In April, GoDaddy purchased one of the largest domain name registrars in the world, Neustar.
Neustar sells domains for a variety of registries such as Donuts (.Ventures and .News), Google (.New and .App), and Verisign (.com and .net). It operates domain name extensions like .Biz, .NYC, and .US. And Neustar also offers back-end management services for many other domain extensions.
Before the sale, GoDaddy was exclusively involved in selling domain names and was not at all involved in the management of domain name registries.
This deal will mark the first time GoDaddy will own registry or domain name wholesaler. Now GoDaddy will be involved in the wholesale side as the owner of a registry, and the retail side as a domain name registrar.
Because GoDaddy will act as both the wholesaler and retailer for some domains it may have a competitive advantage. This potential unfair advantage puts GoDaddy in a position to offer special discounts or more exposure for its own extensions. This may cause some other registrars to express concerns about competition.
To avoid the appearance of conflict GoDaddy has said that it: “will strictly adhere to a governance model that maintains independence between the GoDaddy registry and registrar business”.
- Not sharing information or data that gives away competitive information between GoDaddy’s registry and registrar.
- No preference will be given to the GoDaddy registrar and special offers will be unilaterally applied.
- The registrar and the registry business performance will be handled separately.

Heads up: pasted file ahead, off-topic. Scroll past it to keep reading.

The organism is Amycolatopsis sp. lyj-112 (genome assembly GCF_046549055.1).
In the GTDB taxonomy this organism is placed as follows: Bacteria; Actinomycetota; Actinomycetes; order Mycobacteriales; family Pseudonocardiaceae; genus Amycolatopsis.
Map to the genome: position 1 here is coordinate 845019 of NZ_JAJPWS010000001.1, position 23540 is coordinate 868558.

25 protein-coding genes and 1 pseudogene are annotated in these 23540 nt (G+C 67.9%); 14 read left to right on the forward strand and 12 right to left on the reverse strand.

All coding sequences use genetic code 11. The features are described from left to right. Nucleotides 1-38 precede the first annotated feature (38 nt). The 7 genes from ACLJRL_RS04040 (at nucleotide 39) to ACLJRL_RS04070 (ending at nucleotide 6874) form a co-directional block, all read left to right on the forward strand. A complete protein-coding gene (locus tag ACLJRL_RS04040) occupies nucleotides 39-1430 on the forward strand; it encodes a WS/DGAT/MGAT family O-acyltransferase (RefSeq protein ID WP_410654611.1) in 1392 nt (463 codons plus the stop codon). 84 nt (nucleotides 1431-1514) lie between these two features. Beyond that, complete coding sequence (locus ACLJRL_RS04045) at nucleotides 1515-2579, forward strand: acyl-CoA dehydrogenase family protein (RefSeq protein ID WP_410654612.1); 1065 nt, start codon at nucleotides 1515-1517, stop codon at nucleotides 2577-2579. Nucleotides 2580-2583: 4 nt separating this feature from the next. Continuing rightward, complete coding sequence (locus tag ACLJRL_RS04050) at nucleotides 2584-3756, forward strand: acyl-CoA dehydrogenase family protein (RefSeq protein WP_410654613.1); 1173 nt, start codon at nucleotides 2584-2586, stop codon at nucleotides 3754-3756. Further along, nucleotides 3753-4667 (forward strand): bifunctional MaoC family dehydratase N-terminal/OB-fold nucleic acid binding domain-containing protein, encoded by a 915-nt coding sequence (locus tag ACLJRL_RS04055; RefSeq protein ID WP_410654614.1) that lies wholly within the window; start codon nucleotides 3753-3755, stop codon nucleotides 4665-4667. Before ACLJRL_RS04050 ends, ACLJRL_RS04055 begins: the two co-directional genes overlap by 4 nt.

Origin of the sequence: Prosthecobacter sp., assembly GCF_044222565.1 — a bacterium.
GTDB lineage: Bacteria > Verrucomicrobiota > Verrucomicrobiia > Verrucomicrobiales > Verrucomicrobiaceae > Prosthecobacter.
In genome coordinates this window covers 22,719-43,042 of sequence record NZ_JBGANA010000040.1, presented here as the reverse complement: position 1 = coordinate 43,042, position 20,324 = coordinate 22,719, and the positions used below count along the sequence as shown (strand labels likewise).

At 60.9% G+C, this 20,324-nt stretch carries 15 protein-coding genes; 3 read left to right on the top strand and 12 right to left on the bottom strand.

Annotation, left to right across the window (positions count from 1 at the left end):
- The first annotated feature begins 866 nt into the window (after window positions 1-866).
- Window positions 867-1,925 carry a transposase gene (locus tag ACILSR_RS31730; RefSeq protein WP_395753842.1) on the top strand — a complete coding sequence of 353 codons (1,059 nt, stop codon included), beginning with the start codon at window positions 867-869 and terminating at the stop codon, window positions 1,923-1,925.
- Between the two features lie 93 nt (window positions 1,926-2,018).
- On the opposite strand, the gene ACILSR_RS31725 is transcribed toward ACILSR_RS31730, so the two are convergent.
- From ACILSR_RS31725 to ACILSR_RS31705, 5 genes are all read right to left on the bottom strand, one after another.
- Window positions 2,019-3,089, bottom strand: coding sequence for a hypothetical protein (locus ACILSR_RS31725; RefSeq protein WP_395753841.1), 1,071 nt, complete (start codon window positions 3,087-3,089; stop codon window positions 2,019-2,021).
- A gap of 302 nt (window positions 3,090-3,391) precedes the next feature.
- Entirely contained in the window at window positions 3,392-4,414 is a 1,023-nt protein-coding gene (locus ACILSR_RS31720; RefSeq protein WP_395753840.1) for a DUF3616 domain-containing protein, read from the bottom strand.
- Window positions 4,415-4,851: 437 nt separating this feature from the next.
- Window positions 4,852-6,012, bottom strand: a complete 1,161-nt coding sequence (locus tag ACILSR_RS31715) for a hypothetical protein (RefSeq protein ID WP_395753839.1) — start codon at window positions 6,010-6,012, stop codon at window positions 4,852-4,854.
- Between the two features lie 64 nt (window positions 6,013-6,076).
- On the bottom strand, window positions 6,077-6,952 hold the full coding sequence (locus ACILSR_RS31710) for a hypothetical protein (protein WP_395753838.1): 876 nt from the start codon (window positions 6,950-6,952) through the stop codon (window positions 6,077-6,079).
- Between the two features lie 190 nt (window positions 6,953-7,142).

- Compliance will be insured by legal and audits within GoDaddy.
Paul Bindle, the VP of Domains at the GoDaddy Registry stated:
“As a registrar, giving preferential treatment to [GoDaddy Registry] TLDs doesn’t make sense. The objective is to make sure our customers find the perfect domain. We want to get the right domain into our customers’ hands.”
GoDaddy has demonstrated its ability to successfully manage conflicts of interest in the past when it purchased Afternic in 2013. Initially, investors were concerned that commissions might increase. But Afternic commissions have actually decreased.
It’s likely that consumers will actually benefit from the deal.
Neustar was granted permission to raise prices on the .biz TLD last year by ICANN.
However, Nicolai Bezsonoff, who will run the GoDaddy Registry, stated that “We will not be raising prices, full stop” and that they would in fact try to lower prices for some of their TLDs.
Bezsonoff further stated that “GoDaddy and the entire domain name industry will lose if consumers feel that domains are becoming too expensive or aren’t available”.
The purchase was announced just one day after the Columbian government gave Neustar a five-year extension to operate the .co TLD. The announcement of the sale was postponed until the Columbian government’s announcement as GoDaddy didn’t want to be perceived as influencing the contract process.
The purchase price was revealed today as $218 million when GoDaddy announced its first-quarter earnings.
GoDaddy is not acquiring Neustar’s DNS or DDoS businesses.